In Wind in the Willows, Toad of Toad Hall described sailing as mucking about in boats. On the other hand, Michael Green in his wonderfully, apocryphal book, The Art of Coarse Sailing defined sailing on the Broads as boating about in the muck. In this book and very much in keeping with the general tenor he defined the Coarse Sailor's Beaufort scale as follows -

Force

Coarse Sailor's Sea Going Version

Landsman's version

0

Boat moves sideways with tide.

Cigarette smoke gets in eyes.

1

Coarse yachtsman hoists sail, then wind drops.

Wet finger feels cold.

2

Tea towels blow off rigging.

Public houses close one window.

3

Coarse boats careen. Difficult to make tea underway

Public houses close two windows.

4

Gas keeps going out.

Beer froth blows off.

5

Coarse sailors get book on sailing from cabin and look up bit about reefing.

Customers in pub gardens go inside bar.

6

Coarse sailors try to double reef and go aground

Elderly customers have difficulty in leaving pub.

7

Coarse sailor rescued by launch.

Pub door cannot be opened against wind.

8

Aaaaaaah!!

Pub sign blows down.

9

Coarse sailors in pub.

Coarse sailor hit by falling sign

Above force 9 - only of interest on TV.

In Dieppe one of my correspondents saw Météo France cards in the Capitainerie. On the back of these cards was a definition of the Beaufort scale including Force 9 and above - "Les enfants moins de six ans volent" - "If children less than 6 years old fly". Even Michael Green would have been proud of that one!

Along the same lines and thanks to another of my contacts, I can off33 the following, attributed to Geoffrey Ball, Sutton Coldfield,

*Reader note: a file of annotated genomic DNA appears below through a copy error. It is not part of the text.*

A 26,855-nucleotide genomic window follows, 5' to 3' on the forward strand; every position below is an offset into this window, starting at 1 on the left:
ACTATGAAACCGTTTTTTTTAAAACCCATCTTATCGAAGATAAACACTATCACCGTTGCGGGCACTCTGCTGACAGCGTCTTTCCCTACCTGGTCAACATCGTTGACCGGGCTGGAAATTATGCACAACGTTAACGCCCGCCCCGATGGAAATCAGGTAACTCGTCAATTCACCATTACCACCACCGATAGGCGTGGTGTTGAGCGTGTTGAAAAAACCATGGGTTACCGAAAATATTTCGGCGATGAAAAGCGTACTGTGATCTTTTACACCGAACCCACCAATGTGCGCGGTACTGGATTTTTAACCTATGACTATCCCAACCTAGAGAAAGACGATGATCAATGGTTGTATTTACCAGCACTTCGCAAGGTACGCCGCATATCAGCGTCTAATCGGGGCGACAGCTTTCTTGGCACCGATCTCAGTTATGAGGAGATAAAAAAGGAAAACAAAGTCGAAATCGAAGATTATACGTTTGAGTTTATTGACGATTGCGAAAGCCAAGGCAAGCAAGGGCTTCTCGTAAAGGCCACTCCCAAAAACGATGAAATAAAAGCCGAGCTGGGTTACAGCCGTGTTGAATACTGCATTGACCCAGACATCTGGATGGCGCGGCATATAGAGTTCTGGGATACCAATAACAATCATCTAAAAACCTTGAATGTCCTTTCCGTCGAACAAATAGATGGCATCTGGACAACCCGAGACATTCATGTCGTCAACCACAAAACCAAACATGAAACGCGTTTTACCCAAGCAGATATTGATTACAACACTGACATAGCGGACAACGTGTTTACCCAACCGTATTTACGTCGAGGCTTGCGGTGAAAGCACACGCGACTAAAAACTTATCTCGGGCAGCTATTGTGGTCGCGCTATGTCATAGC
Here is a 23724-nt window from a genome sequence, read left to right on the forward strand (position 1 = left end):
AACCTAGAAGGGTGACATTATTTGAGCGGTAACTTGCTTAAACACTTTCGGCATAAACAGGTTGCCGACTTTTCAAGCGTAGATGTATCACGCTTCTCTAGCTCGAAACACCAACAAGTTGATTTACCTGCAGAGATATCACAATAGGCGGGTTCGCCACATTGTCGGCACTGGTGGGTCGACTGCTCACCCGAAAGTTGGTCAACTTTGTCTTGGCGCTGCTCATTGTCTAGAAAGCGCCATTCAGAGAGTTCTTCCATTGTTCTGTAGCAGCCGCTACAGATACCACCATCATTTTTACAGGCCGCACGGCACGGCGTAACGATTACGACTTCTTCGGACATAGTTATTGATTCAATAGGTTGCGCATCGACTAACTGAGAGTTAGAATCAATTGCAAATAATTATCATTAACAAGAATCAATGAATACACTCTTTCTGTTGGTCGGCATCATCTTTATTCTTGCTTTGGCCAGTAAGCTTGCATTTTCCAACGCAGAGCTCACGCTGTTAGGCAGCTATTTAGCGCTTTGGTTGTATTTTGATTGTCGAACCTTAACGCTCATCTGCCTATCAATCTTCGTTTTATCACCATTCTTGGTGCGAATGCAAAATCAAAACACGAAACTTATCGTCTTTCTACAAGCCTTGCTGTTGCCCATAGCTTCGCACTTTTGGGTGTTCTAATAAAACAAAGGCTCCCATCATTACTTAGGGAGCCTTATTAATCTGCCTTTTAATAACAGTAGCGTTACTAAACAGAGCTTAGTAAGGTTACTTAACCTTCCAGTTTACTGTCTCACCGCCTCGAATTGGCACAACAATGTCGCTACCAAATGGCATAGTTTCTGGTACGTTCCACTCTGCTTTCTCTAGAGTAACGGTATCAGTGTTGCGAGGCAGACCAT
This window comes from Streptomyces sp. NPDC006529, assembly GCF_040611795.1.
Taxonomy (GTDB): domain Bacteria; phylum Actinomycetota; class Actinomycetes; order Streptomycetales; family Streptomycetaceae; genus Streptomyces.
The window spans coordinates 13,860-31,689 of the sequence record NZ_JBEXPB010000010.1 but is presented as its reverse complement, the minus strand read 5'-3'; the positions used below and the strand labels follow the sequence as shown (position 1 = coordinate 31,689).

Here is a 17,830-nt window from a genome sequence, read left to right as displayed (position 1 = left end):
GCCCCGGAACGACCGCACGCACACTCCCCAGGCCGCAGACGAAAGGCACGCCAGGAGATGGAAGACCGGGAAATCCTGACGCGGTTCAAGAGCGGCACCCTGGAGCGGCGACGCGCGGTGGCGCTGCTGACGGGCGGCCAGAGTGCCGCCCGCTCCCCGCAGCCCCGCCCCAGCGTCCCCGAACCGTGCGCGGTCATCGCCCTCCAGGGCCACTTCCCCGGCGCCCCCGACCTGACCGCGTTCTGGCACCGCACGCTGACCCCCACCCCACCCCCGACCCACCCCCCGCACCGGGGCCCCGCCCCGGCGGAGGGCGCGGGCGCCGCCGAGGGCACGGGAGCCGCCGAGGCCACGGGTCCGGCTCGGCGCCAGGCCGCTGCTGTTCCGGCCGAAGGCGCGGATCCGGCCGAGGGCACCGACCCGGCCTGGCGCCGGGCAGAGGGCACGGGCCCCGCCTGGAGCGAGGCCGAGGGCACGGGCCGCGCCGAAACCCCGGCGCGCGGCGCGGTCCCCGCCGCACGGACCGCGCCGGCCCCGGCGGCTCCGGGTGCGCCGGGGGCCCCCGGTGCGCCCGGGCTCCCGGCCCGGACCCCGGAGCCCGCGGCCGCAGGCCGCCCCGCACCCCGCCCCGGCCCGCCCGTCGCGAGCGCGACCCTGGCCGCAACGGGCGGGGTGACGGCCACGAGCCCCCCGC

Force

Revised description

0

children want dad to fly new kite

1

Reading newspaper out of doors becomes a problem

2

Reading newspaper out of doors becomes impossible

3

Twigs by front window begin to tap on glass

4

Side gate bangs in night if someone forgot to put bolt on

5

Old gentlemen's hats blow away

6

Clothes line comes down dragging newly washed clothes on grass

7

Side gate bangs in night even when bolted

8

Car steering seems to have gone wrong

9

Old ladies hats blow away

10

Clothes line with newly washed sheets takes off

11

Old ladies and old gentlemen blow away

12

Children want dad to fly new kite

A Cruising Yachtsman's Scale

More recently, Atlantic Spars , the firm of riggers based near Brixham, Devon, have produced the following versions -

Helmsman's version

Crew's version

0-1

Drifting conditions

Boredom

2

Set large sail to catch wind.

Mild pleasure.

3

Large headsail and full mainsail

Pleasure

4

Reduce headsail and mainsail

Great pleasure

5

Reduce headsail and reef mainsail

Delight

6

Ditto

Delight tinged with anxiety

7

Reefed mainsail and small jib

Anxiety tinged with fear

8

Deep reefed mainsail